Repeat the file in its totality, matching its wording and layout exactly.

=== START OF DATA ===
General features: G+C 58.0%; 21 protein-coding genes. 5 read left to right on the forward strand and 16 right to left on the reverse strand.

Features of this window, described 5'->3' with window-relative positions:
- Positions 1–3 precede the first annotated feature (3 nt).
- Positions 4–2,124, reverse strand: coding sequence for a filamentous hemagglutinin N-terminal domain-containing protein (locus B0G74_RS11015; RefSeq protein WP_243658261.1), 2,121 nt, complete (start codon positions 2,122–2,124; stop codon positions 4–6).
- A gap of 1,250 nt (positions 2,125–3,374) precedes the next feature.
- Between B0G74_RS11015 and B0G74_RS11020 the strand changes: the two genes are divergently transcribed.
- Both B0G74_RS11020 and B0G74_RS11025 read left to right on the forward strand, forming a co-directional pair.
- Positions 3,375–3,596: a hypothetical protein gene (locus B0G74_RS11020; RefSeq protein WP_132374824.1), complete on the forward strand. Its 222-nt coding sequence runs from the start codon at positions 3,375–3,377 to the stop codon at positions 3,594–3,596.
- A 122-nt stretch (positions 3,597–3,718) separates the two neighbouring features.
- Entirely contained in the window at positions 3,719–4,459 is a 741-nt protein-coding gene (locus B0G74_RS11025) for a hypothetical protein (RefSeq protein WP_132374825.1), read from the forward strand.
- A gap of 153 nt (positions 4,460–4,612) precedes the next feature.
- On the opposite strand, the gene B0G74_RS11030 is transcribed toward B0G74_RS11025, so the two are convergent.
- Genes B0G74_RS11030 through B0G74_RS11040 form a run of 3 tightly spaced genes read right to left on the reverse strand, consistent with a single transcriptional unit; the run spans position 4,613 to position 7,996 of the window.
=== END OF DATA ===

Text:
General features: G+C 58.0%; 21 protein-coding genes. 5 read left to right on the forward strand and 16 right to left on the reverse strand.

Features of this window, described 5'->3' with window-relative positions:
- Positions 1–3 precede the first annotated feature (3 nt).
- Positions 4–2,124, reverse strand: coding sequence for a filamentous hemagglutinin N-terminal domain-containing protein (locus B0G74_RS11015; RefSeq protein WP_243658261.1), 2,121 nt, complete (start codon positions 2,122–2,124; stop codon positions 4–6).
- A gap of 1,250 nt (positions 2,125–3,374) precedes the next feature.
- Between B0G74_RS11015 and B0G74_RS11020 the strand changes: the two genes are divergently transcribed.
- Both B0G74_RS11020 and B0G74_RS11025 read left to right on the forward strand, forming a co-directional pair.
- Positions 3,375–3,596: a hypothetical protein gene (locus B0G74_RS11020; RefSeq protein WP_132374824.1), complete on the forward strand. Its 222-nt coding sequence runs from the start codon at positions 3,375–3,377 to the stop codon at positions 3,594–3,596.
- A 122-nt stretch (positions 3,597–3,718) separates the two neighbouring features.
- Entirely contained in the window at positions 3,719–4,459 is a 741-nt protein-coding gene (locus B0G74_RS11025) for a hypothetical protein (RefSeq protein WP_132374825.1), read from the forward strand.
- A gap of 153 nt (positions 4,460–4,612) precedes the next feature.
- On the opposite strand, the gene B0G74_RS11030 is transcribed toward B0G74_RS11025, so the two are convergent.
- Genes B0G74_RS11030 through B0G74_RS11040 form a run of 3 tightly spaced genes read right to left on the reverse strand, consistent with a single transcriptional unit; the run spans position 4,613 to position 7,996 of the window.